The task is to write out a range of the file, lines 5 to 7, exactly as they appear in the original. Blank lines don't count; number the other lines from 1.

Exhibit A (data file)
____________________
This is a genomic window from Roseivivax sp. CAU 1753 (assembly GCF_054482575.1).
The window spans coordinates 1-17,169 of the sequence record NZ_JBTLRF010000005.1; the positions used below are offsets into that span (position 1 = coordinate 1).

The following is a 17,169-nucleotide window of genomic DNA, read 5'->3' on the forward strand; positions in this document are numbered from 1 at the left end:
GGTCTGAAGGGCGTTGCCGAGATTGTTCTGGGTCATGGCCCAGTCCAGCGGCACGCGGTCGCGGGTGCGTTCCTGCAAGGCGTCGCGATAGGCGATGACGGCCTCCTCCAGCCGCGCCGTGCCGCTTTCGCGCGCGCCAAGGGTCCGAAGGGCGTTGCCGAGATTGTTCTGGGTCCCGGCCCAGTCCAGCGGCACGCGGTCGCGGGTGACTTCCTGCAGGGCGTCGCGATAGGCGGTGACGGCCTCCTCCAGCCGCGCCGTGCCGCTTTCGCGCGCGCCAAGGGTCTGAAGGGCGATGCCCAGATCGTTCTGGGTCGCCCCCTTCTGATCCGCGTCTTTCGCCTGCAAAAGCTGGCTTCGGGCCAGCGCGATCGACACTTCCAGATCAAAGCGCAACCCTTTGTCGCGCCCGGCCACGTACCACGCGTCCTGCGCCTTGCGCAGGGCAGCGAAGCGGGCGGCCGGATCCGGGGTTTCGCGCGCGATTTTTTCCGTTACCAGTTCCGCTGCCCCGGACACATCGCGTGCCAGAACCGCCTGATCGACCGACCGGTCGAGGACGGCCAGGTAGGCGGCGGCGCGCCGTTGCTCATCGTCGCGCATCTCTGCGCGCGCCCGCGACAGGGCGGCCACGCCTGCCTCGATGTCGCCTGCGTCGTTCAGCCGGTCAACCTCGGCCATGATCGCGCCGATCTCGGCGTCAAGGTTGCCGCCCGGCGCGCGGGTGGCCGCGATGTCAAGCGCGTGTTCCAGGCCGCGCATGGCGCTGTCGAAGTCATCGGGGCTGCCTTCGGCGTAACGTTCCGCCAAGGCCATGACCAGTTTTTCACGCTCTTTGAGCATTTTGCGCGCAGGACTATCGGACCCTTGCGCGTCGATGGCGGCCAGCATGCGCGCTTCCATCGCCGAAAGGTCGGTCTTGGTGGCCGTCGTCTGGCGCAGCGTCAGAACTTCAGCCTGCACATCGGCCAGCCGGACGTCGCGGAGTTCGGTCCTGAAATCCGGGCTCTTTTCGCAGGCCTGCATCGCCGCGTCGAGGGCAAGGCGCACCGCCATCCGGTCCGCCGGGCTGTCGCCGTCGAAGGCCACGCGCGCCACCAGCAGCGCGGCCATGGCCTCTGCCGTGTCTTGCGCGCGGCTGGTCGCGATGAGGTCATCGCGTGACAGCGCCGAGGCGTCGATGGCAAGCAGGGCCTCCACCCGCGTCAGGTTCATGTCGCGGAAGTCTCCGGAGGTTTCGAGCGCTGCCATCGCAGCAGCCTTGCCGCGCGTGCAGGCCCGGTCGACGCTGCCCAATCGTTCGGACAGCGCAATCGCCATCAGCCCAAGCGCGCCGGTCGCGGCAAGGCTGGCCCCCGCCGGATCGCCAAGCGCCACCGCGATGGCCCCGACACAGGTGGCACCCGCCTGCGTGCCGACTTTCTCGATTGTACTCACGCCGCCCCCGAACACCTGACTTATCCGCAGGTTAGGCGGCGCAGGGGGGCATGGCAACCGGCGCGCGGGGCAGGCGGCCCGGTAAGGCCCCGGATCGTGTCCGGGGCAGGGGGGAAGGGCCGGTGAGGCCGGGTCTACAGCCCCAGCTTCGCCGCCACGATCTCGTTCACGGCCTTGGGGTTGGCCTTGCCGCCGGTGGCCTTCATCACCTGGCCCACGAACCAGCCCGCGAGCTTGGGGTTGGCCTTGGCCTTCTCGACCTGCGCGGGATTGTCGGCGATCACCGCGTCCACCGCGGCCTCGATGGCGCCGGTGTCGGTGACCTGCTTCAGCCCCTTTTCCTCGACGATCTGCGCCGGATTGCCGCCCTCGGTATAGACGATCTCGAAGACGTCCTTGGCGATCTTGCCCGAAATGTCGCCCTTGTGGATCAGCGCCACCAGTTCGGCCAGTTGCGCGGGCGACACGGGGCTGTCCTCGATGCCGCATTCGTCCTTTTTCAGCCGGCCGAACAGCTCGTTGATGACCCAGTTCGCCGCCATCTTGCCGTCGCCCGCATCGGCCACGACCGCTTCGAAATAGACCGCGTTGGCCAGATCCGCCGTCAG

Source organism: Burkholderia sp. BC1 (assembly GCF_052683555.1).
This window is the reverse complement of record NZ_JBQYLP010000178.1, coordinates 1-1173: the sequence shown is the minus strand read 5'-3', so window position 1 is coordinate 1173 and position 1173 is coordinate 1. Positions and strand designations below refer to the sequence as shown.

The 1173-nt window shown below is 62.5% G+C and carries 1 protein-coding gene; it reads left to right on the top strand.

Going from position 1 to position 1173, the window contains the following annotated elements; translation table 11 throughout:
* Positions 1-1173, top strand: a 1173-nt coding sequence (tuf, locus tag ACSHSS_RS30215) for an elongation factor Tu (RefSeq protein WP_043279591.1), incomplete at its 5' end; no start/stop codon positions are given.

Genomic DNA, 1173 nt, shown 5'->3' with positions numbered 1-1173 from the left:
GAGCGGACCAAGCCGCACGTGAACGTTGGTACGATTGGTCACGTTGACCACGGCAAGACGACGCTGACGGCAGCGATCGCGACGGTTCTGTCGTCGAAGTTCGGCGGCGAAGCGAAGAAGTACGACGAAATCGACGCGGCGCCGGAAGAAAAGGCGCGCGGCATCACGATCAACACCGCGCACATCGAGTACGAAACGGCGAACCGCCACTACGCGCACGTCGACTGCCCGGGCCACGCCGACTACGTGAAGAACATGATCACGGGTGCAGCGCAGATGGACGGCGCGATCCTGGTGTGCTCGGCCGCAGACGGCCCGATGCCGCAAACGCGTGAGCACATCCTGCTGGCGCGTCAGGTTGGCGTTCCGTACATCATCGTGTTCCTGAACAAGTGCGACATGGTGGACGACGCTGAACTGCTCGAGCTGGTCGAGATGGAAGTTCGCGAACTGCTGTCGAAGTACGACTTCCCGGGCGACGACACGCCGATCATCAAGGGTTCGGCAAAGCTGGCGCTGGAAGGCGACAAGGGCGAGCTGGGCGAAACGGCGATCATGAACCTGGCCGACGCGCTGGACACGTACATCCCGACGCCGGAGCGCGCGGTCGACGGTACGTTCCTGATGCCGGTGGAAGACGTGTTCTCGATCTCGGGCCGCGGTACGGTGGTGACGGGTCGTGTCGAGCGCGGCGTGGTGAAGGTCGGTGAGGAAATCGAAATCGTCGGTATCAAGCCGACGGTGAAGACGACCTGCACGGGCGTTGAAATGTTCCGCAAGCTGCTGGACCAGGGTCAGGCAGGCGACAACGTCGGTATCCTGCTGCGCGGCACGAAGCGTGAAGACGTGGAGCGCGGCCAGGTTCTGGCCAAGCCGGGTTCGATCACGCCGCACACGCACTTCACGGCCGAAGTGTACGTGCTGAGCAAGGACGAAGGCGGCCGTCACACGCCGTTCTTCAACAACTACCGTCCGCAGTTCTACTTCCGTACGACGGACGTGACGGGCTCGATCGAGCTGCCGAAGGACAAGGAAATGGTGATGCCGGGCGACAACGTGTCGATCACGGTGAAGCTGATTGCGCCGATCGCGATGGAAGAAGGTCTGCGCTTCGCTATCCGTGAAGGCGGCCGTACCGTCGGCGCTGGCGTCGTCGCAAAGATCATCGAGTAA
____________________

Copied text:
Source organism: Burkholderia sp. BC1 (assembly GCF_052683555.1).
This window is the reverse complement of record NZ_JBQYLP010000178.1, coordinates 1-1173: the sequence shown is the minus strand read 5'-3', so window position 1 is coordinate 1173 and position 1173 is coordinate 1. Positions and strand designations below refer to the sequence as shown.

The 1173-nt window shown below is 62.5% G+C and carries 1 protein-coding gene; it reads left to right on the top strand.